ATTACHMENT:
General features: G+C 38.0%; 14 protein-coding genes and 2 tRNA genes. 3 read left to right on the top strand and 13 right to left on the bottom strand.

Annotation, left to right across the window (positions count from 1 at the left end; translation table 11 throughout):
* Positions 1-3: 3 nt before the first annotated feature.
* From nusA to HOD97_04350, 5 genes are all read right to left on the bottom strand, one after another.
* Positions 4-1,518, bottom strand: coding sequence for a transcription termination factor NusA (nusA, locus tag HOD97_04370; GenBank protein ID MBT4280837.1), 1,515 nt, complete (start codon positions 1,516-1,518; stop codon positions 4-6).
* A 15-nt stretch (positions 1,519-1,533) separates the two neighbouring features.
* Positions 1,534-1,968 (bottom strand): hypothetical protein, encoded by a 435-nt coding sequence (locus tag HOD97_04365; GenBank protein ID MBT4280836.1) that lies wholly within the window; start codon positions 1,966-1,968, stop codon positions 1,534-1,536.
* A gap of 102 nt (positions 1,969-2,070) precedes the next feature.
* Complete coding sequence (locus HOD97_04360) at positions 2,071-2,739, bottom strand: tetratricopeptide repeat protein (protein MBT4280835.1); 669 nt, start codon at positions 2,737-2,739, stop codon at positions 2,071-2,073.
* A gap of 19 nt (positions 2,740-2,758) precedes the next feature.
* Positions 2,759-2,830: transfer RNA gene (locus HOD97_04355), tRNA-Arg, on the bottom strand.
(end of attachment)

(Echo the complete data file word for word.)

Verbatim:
General features: G+C 38.0%; 14 protein-coding genes and 2 tRNA genes. 3 read left to right on the top strand and 13 right to left on the bottom strand.

Annotation, left to right across the window (positions count from 1 at the left end; translation table 11 throughout):
* Positions 1-3: 3 nt before the first annotated feature.
* From nusA to HOD97_04350, 5 genes are all read right to left on the bottom strand, one after another.
* Positions 4-1,518, bottom strand: coding sequence for a transcription termination factor NusA (nusA, locus tag HOD97_04370; GenBank protein ID MBT4280837.1), 1,515 nt, complete (start codon positions 1,516-1,518; stop codon positions 4-6).
* A 15-nt stretch (positions 1,519-1,533) separates the two neighbouring features.
* Positions 1,534-1,968 (bottom strand): hypothetical protein, encoded by a 435-nt coding sequence (locus tag HOD97_04365; GenBank protein ID MBT4280836.1) that lies wholly within the window; start codon positions 1,966-1,968, stop codon positions 1,534-1,536.
* A gap of 102 nt (positions 1,969-2,070) precedes the next feature.
* Complete coding sequence (locus HOD97_04360) at positions 2,071-2,739, bottom strand: tetratricopeptide repeat protein (protein MBT4280835.1); 669 nt, start codon at positions 2,737-2,739, stop codon at positions 2,071-2,073.
* A gap of 19 nt (positions 2,740-2,758) precedes the next feature.
* Positions 2,759-2,830: transfer RNA gene (locus HOD97_04355), tRNA-Arg, on the bottom strand.